I had a horse that was 17 hands. When I was breaking her she absolutly refused to load. What we did was we put her in the round pen for a day with no water and no food. Then when we did lead her into the horse trailer we had set hay and a bucket of water in the horse trailer. (If you have a horse trailer that you open the door to the tack room and you can walk back and forth from the trailer door to the tack room door it helps a lot) open the tack door, it gives a horse an idea that its just a wall that its walking into. When/if the horse climbs in the trailer shut the back and tack door and leave it in the trailer for four or five hours... not tied just let him roam... Give him more food and water if he wants it... praise him... give him treats.. he needs to establish that the trailer is a good thing... just loading him and unloading him can be effective but letting him stand in it and get used to the smells and how it feels is a big importance. The horse I had was so tall that she couldn't raise her head quite all the way.. the first time we put her in the trailer she freaked and banged her head and she had a bad experience so she became trailer shy... we worked with her for a grand total of four days, like I stated above.. and she was fine with the trailer ever since...
For witholding food/water completely, I'll have to pass on that tactic. Partially because of the obvious, partially because this guy has been known to break through fences when he's penned without food. And at any rate, he has no problem being -in- the trailer. Once he gets all four feet up there, he'll stand quietly without a problem. Won't even try to back out, and I've caught him crawling into open trailers and laying down for a nap even. The fight is in getting him to get into the trailer when I ask him to.
He does usually hit his head on the cieling of the trailer, but only when he's refusing to step into it. While he's inside, he keeps his head low.

Quote:
Originally Posted by NewHeart    
An idea that we sometimes used when we had a horse that would not load was to back the trailer up to a small hill so the base of the trailer was flush with the ground. This way, the horse did not have to step up and could just walk right in. I didn't read what type of trailer you have, but generally speaking it works better with a straight load.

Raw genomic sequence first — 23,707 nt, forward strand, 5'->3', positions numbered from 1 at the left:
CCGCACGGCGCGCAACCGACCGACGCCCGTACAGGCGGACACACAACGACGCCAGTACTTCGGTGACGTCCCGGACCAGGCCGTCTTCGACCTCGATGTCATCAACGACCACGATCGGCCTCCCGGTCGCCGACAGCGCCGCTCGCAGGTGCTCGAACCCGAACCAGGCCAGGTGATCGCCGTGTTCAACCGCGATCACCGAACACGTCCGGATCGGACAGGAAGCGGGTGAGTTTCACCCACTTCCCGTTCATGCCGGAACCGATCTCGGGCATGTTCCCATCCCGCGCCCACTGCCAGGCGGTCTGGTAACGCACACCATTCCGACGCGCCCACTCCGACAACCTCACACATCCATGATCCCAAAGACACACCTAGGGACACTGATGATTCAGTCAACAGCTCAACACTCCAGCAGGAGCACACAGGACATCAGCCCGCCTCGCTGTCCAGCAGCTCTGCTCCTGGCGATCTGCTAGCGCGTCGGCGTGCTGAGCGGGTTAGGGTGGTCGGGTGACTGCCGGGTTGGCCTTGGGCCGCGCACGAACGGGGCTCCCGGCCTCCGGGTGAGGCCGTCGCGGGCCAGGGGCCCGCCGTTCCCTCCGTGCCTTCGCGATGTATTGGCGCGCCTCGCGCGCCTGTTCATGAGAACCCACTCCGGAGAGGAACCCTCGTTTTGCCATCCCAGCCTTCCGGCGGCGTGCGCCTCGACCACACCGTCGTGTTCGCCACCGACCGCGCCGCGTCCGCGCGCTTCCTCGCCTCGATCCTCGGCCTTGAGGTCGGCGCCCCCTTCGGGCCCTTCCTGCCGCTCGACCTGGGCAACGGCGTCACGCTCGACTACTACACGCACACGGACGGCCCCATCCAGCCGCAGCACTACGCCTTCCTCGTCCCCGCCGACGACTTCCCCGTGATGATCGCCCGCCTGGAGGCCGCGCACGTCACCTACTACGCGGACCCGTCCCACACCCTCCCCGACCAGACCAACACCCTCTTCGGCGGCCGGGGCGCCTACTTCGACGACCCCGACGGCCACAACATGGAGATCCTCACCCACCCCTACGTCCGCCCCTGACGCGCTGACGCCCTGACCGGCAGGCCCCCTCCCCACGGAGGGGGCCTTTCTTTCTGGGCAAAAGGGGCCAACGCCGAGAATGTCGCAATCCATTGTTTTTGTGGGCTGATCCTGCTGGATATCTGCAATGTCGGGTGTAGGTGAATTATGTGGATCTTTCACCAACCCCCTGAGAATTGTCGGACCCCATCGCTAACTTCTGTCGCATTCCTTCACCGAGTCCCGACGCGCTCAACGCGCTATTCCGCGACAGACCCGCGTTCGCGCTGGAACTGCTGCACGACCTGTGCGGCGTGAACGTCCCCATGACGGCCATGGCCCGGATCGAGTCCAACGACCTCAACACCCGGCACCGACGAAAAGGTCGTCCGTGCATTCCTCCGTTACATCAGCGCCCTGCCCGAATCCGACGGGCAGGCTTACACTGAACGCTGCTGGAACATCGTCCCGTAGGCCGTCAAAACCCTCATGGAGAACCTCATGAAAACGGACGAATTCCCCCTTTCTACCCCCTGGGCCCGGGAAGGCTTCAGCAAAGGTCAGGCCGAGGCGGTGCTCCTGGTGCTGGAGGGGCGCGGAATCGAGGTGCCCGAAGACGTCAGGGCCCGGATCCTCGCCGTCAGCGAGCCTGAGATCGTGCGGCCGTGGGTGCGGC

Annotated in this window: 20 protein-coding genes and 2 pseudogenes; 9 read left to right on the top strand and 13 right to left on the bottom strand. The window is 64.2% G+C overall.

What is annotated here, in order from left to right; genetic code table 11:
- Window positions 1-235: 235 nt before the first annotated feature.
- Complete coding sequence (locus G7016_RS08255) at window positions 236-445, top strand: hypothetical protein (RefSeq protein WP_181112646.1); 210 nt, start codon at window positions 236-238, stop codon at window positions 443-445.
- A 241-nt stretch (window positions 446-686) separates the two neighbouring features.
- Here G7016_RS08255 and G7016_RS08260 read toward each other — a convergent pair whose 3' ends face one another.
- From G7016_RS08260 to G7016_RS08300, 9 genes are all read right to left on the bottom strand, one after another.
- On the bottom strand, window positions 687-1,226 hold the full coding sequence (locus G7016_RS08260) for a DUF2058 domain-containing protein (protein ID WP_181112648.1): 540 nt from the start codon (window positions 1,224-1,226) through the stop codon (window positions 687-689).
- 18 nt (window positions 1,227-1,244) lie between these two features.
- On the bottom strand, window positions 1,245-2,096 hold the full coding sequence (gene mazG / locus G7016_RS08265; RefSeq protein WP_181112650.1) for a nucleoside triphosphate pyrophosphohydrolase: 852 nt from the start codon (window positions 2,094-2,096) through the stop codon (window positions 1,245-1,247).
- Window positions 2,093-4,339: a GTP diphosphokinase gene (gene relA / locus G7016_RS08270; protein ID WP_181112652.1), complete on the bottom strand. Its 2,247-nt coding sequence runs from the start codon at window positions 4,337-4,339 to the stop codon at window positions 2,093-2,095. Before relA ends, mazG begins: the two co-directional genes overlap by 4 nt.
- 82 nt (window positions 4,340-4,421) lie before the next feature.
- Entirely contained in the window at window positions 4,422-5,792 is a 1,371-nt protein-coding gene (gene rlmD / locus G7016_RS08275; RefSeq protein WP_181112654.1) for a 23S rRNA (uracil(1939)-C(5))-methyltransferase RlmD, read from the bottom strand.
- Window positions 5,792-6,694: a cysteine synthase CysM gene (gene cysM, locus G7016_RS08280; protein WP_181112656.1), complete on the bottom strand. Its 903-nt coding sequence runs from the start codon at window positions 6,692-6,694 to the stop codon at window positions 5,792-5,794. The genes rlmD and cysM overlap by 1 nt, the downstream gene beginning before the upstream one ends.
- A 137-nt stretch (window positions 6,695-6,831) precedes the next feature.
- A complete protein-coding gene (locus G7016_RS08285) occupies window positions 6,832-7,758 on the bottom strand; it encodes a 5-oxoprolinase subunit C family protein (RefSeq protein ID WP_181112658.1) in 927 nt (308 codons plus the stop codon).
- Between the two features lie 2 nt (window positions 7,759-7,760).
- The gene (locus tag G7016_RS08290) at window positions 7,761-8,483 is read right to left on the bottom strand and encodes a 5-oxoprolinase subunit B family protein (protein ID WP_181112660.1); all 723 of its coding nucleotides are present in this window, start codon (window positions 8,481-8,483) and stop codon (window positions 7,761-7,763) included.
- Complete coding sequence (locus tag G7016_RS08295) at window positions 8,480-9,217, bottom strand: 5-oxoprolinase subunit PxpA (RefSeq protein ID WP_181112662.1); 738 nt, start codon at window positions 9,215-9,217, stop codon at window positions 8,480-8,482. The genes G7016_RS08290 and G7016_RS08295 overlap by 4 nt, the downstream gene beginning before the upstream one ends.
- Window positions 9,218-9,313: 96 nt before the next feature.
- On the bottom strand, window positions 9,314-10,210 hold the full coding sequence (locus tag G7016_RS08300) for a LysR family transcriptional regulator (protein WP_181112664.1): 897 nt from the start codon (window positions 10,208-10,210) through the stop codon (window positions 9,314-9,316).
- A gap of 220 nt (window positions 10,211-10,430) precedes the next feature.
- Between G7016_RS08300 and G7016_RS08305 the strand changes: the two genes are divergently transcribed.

We've actually tried this, more under the impression that he'd be going downhill, and so we'd have a bit more momentum behind him. And yet, he came to a dead halt two paces from the edge of the trailer and practically sat down in his attempt to not enter the trailer.

Quote:
Originally Posted by riccil0ve    
I've worked with quite a few horses that don't load. A friend of mine bought two Arabs at an auction awhile back, and it took us about three hours to load them both. She had a small-ish straight load but definitely big enough for the 14 hh horses. The mare only took about twenty minutes, but the gelding just refused. We had two guys with two lead ropes that had threaded the line through the window in the back and used the leverage to stop him from pulling back [that's how the mare went in] and we had another lead rope running around his bum. None of that worked. Two and a half hours later, after everyone was thoroughly exhausted, we blindfolded him and walked him right in.
I've really never thought of blindfolding... but how would the horse know to step up? I know I desensitized him to being blindfolded a long time ago, so I don't worry about him getting upset, but I remember him throwing the biggest fit the first attempt. This horse was totally comfortable with it though? Must've been a pretty level headed little mare.
     
    04-19-2009, 12:18 PM
  #19
Foal
Quote:
Originally Posted by RubaiyateBandit    

We've actually tried this, more under the impression that he'd be going downhill, and so we'd have a bit more momentum behind him. And yet, he came to a dead halt two paces from the edge of the trailer and practically sat down in his attempt to not enter the trailer.
Well actually what I was getting at was making the trailer flush with the hill. If you align the trailer up properly, he should be able to just walk right in. Again, this is still works better with a straight load. The whole idea is that he won't need to gain momentum by going down a hill, instead he should be able to just walk right in, eliminating the step up into the trailer.
     
    04-20-2009, 02:40 AM
  #20
Foal
Quote:
Sorry but I strongly believe the basic staples of food and water should not be used as a punishment or a reward.
So when you send a child to bed with no dinner is different? I guess I was raised in a more old fashioned house hold. There is nothing wrong with withholding water and food from a horse for a day. When I first got my horse she was wild, never seen a human except for maybe twice in her life. She was two and when we brought her home we kept her in the trailer for a day and a half and when we led her out we took her straight to water to let her know that we are here to love her and take care of her... its a step in earning her trust, and that plus a few other things I was riding her in three days. I know that everyone trains different and I completly respect that. I just don't want to be made out that im cruel to my animals. I love them with all my heart. I was brought up to train very very old fashioned. I learned from my grandfather. If you have something that works though, that is all that matters.